– interesting leaks about iPad3 (and Android tablets issues)
    – success of some lawsuits
    – Google buying Moto, which does complicate the Android landscape
    – …

    I’m not sure you’ve probably accounted for all fo that.

    • I think it is important to say that there was a large contingent of people that were very sure that once Jobs left Apple stock would go down and _stay_ down, despite all of the factors that you mention. This is clearly not what happened.

    • Anonymous

      Indeed, as Patrick points out, the Web has been full of articles for years, saying: “The day Jobs leaves, AAPL will decline by 25%” (where the percentage varies, but the essence stays the same).

      There were even a number of articles written, based on AAPLs brief after hours decline following Jobs’ announcement, saying much the same in present tense.

      None of these stories said “unless iPhone 5 is right around the corner, in which case the stock will go up”. Investors new as much about the iPhone 5 in the days before the Jobs announcement as in the days after, or about the iPad 3 or that Tim Cook would be his replacement (if they were paying any attention whatsoever). The variable amid all the constants was Jobs no longer being CEO of Apple…

    • Anonymous

      That describes last year also. And the year before. Just decrement the version numbers. You are describing “business as usual” for Apple. What is truly unusual right now is that the demigod co-founder has stopped being CEO for the first time in 15 years. Everybody thought that would mean a stock hit, just like everybody thought iPad would be $999. The fact the stock went up is man bites dog.

    • By using an cumulative abnormal return analysis with a 3-day and a 5-day window the t-test showed statistical significance at levels of 5 and 10%.

    • Westechm

      Amen. Dirk, I believe that you are over interpreting normal market noise.

      • The analysis is specifically designed to eliminate market noise. That’s the point of this CAR calculation.

      • Westechm

        I don’t buy it. Show me a statistical test that demonstrates that the association is real.

      • Anonymous

        Stop thinking in terms of stock price, think in terms of the dramatic drop in volatility.

        iPhone 5 launch coming up: There was no reason for the upcoming iPhone 5 launch to result in an abrupt reduction in implied volatility, quite the opposite in fact. the iPhone-5 launch will introduce significant extra volatility.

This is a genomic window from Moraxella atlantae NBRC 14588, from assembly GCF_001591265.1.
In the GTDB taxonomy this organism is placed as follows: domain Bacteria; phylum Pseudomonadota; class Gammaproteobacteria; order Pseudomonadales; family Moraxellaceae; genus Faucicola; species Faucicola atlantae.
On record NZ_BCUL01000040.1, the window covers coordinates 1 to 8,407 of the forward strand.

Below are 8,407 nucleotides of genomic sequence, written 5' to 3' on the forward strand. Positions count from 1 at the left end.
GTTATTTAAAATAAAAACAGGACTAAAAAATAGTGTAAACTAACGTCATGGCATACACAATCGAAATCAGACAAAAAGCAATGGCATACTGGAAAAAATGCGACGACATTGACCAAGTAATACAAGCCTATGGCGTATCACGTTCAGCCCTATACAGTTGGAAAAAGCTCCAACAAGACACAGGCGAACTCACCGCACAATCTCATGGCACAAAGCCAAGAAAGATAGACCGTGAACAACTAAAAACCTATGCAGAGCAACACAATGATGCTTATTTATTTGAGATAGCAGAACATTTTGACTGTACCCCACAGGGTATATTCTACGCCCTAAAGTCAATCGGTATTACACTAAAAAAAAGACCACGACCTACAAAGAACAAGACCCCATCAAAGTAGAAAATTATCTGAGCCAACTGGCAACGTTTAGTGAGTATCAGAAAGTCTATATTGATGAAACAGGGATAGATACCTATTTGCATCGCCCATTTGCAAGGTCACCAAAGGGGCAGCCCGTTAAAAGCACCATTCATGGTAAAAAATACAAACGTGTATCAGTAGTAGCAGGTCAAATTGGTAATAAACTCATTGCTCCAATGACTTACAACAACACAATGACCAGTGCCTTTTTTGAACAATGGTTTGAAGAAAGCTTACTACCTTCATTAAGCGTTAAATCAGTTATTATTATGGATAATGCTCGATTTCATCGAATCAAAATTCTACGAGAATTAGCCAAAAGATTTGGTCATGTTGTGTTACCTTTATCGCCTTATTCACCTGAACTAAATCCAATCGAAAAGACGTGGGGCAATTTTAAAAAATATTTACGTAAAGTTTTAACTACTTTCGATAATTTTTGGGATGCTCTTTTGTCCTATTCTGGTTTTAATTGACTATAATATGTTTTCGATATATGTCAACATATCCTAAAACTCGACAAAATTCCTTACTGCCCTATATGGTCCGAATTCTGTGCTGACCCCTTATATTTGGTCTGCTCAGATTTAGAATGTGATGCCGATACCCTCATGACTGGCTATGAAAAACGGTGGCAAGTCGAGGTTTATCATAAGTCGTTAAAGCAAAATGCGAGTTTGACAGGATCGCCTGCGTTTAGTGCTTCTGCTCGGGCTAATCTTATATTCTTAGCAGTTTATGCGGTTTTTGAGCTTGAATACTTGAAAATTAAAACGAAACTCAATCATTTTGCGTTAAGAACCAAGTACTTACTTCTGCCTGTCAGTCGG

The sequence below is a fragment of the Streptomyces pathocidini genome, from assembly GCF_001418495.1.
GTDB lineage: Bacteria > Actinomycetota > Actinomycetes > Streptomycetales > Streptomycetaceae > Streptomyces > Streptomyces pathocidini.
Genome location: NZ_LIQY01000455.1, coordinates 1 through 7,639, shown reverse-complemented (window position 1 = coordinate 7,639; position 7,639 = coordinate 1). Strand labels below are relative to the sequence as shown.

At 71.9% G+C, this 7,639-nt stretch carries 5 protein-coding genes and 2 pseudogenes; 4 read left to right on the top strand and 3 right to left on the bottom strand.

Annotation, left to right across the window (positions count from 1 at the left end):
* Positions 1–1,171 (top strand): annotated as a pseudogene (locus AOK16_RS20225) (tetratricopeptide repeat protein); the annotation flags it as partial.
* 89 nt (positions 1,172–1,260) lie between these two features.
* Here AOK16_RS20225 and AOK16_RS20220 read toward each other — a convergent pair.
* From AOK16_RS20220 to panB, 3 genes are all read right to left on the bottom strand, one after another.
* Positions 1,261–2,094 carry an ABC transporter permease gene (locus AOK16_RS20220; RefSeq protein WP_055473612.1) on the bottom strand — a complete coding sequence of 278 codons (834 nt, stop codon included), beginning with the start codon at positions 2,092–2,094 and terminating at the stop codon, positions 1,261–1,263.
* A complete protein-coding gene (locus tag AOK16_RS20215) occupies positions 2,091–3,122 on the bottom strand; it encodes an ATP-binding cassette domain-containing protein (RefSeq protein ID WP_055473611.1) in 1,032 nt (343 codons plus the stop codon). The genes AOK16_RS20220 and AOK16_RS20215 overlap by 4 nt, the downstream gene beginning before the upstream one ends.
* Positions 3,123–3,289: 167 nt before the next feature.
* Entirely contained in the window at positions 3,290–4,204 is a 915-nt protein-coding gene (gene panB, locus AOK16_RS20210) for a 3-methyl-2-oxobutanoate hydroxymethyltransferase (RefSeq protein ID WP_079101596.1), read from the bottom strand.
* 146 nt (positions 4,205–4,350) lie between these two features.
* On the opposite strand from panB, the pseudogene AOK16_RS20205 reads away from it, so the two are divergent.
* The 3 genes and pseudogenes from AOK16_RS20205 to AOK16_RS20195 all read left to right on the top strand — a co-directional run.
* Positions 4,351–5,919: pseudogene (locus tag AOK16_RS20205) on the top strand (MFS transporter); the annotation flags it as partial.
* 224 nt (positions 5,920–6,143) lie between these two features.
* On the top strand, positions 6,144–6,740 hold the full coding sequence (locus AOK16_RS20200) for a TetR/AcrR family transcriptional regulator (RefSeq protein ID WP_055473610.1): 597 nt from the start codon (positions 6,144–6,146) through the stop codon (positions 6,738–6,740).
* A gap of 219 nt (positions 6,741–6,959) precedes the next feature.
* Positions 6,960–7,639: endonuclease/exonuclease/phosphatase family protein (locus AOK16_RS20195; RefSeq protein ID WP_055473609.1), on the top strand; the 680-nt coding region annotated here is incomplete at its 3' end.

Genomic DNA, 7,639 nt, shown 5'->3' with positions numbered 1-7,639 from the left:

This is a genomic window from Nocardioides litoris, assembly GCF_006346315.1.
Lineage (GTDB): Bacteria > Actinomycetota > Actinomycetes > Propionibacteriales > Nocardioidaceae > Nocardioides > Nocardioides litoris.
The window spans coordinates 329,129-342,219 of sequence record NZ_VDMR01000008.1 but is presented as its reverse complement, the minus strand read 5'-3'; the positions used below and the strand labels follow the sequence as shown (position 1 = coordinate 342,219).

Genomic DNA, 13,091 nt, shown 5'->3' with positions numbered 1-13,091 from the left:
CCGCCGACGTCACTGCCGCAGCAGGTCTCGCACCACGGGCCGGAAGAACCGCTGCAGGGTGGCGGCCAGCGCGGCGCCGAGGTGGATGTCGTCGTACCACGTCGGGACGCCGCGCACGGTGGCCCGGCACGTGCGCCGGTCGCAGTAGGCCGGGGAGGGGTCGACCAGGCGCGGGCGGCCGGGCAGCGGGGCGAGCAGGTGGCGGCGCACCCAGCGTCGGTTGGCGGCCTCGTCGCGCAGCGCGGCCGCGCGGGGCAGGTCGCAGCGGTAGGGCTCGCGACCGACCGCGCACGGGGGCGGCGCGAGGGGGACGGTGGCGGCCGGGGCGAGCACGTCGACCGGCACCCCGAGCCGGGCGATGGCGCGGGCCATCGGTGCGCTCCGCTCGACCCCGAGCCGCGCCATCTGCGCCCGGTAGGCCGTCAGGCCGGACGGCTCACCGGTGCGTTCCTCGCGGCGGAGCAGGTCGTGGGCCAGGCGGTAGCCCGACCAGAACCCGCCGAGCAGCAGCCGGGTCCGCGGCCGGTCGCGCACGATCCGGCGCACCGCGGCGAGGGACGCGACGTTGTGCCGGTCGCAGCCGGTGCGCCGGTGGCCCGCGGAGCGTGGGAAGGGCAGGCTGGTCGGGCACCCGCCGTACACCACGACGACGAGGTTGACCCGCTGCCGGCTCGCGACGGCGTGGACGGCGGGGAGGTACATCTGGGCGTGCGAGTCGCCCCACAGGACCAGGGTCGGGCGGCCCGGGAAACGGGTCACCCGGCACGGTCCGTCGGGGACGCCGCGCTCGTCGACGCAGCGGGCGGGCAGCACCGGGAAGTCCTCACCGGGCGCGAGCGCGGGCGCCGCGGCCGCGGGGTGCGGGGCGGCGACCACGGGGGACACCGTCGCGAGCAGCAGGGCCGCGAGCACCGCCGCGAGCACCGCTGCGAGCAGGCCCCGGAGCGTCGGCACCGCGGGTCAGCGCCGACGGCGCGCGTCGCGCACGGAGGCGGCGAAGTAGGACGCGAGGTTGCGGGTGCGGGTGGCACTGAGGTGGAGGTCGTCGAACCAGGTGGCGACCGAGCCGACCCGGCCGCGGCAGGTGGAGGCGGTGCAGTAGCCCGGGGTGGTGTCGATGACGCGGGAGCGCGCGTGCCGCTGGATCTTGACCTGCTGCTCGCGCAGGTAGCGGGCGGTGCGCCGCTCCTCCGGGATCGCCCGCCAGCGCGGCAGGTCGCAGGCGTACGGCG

leaks about the iPad 3: Again not relevant or even timely, there was no significant news about the iPad3 that week, and rumours would again only increase volatility.

        lawsuits: we’ve only had a few minor preliminary results, in germany & australia insufficient for such a substantial vol decrease. We’ve also seen significant new legal issues crop up such as the slide to unlock patent being found trivial in the netherlands, a new patent troll on the horizon and significant new patents in the possession of HTC.

        Google buying Moto: again this increases vol rather than the opposite, because it acts to increase the range of possible future outcomes for android and hence iOS. Even if you believe that it is positive for Apple’s share price you cannot believe that it will make Apple’s share price less volatile over the medium term.

        Good safe replacement: This is valid, but it’s part of the overall story – ie. that replacing Jobs with Cook has been perceived as a risk reduction. Nobody is saying that Jobs being replaced with a horse named Incitatus would have resulted in reduced risk.

      • Westechm

        Obviously people are relieved that the world didn’t end when Steve stepped down. It’s also obvious that the longer Apple goes without a collapse attributable to Tim Cook, the more confident people will feel, myself included.